I think the critical thing when cross checking loads is "does it all make sense". I was loading 9mm 115 grn JHP's today with Power Pistol. First the Alliant book lists a max, but my prior experience with it said this was to hot, so lets back it down a bit. Then check the Speer manual, consistent with the Alliant book but longer COL. Now the hornaday manual, much lower charges, but shorter COL. Ok, that all makes sense.

    My solution was to go .2 grains below my last tested load that was ok, but a bit fast for a 115 grn JHP. Since I am just punching paper and want to keep the lead out of my P7 gas system there is no point in pushing to hard.

    This is what I mean about making sense.
     
  7. BigG

    BigG Member

    Joined:
    Dec 24, 2002
    Messages:
    7,081
    Location:
    Dixieland
    They happen. IIRC the Lyman manual which has separate listings for lead and jacketed bullets had one that in 45 ACP listed a max load as ~ 5 grains of bullseye where in the other for the same weight the max was some 6 or 7 grains of bullseye. :eek:

    All along the columns you could see that the progression was a tenth of a grain here, a tenth of a grain there. That was a whopping error that could disassemble a pistol. Always check!
     
  8. bogie

    bogie Member

    Joined:
    Jan 2, 2003
    Messages:
    9,569
    Location:
    St. Louis, in the Don't Show Me state
    Lessee... I've got Lyman, Sierra, Speer, Hornady, Accurate Arms, Hodgdon, Lee, and I'm sure I'm forgetting a manual or three. I ALWAYS double check.

    I _REALLY_ do not like the Midway .45 ACP load book. I don't know how they got the OALs they specced, but they wouldn't chamber in either of two barrels, one of 'em mil-spec. Plus, the loads were definitely on the HOT side (and I'm one of those insane folks who just had to push a 55 grain 6mm ballistic tip to 4,100 fps out of a 6BR...).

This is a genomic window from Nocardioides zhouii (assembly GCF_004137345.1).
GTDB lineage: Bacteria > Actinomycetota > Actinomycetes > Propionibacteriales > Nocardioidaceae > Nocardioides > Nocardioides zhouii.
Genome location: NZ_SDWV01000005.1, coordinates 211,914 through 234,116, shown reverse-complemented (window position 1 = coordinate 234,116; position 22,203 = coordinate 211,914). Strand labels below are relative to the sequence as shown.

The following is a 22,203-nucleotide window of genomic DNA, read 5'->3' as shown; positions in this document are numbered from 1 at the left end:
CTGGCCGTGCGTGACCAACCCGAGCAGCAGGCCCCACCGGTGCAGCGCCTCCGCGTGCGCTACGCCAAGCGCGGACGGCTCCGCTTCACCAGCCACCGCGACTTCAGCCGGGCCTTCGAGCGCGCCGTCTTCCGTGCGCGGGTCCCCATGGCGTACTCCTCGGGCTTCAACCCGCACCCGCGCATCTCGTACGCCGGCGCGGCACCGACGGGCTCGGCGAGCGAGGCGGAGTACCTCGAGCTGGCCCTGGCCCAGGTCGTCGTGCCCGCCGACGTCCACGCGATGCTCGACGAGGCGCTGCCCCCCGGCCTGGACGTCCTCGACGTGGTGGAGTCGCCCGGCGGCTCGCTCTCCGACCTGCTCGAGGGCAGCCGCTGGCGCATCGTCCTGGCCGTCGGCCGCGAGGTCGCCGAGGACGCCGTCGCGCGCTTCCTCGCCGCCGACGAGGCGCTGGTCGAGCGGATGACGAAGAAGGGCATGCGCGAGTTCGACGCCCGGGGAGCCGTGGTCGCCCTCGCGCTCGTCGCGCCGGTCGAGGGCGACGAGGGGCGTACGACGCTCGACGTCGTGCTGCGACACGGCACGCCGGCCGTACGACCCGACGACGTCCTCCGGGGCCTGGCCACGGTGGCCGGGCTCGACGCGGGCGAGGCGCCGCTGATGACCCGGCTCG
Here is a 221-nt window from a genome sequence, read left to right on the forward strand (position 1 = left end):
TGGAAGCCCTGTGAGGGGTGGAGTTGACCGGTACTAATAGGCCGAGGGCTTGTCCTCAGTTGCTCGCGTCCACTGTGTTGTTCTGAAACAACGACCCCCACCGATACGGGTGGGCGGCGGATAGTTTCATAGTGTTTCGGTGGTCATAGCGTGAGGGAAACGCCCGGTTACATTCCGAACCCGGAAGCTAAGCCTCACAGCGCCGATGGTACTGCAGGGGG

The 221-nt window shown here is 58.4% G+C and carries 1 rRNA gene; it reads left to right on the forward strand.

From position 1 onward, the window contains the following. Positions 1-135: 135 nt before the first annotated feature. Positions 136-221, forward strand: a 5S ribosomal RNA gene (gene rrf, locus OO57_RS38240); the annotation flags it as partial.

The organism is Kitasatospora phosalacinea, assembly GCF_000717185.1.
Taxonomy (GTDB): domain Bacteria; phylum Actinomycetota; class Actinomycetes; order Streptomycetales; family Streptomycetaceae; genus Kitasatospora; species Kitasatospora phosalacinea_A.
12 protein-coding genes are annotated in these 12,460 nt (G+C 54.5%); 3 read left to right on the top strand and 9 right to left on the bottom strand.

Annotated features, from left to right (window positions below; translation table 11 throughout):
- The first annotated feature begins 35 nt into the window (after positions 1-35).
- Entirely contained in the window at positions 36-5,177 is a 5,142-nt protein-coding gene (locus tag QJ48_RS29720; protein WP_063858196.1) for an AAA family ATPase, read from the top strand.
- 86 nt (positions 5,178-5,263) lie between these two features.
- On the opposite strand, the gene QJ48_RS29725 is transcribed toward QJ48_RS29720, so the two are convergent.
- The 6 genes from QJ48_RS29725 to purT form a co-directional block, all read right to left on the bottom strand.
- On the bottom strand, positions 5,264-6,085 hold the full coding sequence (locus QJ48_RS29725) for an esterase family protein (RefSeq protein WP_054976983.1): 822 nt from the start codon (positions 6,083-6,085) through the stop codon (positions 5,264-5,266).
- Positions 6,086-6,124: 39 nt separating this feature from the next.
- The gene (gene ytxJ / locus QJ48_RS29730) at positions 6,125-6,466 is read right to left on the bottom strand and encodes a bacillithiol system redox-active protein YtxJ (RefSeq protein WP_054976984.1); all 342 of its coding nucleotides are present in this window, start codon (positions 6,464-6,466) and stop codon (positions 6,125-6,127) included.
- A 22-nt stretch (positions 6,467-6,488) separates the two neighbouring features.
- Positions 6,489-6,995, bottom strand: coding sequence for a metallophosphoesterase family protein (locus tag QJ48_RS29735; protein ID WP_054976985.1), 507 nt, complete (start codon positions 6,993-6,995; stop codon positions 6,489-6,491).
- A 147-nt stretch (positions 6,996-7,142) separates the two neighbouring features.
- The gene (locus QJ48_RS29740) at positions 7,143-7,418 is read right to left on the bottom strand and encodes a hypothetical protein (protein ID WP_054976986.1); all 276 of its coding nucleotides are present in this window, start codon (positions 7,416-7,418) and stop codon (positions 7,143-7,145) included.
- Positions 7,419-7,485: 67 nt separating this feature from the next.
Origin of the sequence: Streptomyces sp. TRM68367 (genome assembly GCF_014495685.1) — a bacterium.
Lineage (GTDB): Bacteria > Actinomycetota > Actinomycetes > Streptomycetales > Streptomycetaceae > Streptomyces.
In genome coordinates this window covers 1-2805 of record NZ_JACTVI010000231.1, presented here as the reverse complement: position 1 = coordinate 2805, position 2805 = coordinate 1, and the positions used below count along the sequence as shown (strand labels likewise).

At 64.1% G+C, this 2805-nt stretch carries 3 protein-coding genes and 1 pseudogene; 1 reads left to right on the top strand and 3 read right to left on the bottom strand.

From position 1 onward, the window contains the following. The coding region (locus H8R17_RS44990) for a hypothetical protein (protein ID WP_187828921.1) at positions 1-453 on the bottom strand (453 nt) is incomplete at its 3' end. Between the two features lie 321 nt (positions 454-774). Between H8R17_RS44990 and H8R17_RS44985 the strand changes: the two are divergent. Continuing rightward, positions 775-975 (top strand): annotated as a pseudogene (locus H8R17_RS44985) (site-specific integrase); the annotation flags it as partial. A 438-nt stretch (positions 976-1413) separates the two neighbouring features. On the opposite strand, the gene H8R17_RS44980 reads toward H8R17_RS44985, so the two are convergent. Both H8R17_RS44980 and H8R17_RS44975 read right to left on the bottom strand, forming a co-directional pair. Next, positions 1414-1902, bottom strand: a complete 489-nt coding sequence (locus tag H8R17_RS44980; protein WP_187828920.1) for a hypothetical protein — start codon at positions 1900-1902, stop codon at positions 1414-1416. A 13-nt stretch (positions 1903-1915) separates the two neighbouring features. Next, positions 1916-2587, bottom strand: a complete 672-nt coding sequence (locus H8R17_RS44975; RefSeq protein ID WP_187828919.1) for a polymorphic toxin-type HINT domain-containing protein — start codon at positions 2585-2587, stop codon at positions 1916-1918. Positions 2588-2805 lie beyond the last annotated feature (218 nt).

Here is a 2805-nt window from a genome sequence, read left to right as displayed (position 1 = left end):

9. BIGR

    BIGR Member

    Joined:
    Jan 11, 2003
    Messages:
    389
    Location:
    Walnut Mountains
    Thats why that ol timer told me years ago to have 3 or 4 loading manuals. On new loads and proven loads I always check all the manuals more than once. I could see where it would be easy to get on the wrong line or wrong page. I also refer to the Sierria loading program that I have on my computer.
     
  10. Southla1

    Southla1 Member In Memoriam

    Joined:
    Dec 24, 2002
    Messages:
    62
    Location:
    Jeanerette, La. Near the Great Atchafalaya River B
    IIRC Hodgdon had one in #26.................gonna have to look I used some highlighter on it so it would catch my eye.
     
  11. griz

    griz Member

    Joined:
    Dec 25, 2002
    Messages:
    2,371
    Location:
    Eastern Virginia
    I got one of the free handouts from Ramshot powder. For one cartridge they had the max loads producing LESS pressure and velocity than a load with less powder. I think I know what they actually meant, but it sure makes you wonder. I would not have used that load without another source.
     
Thread Status:
Not open for further replies.

Share This Page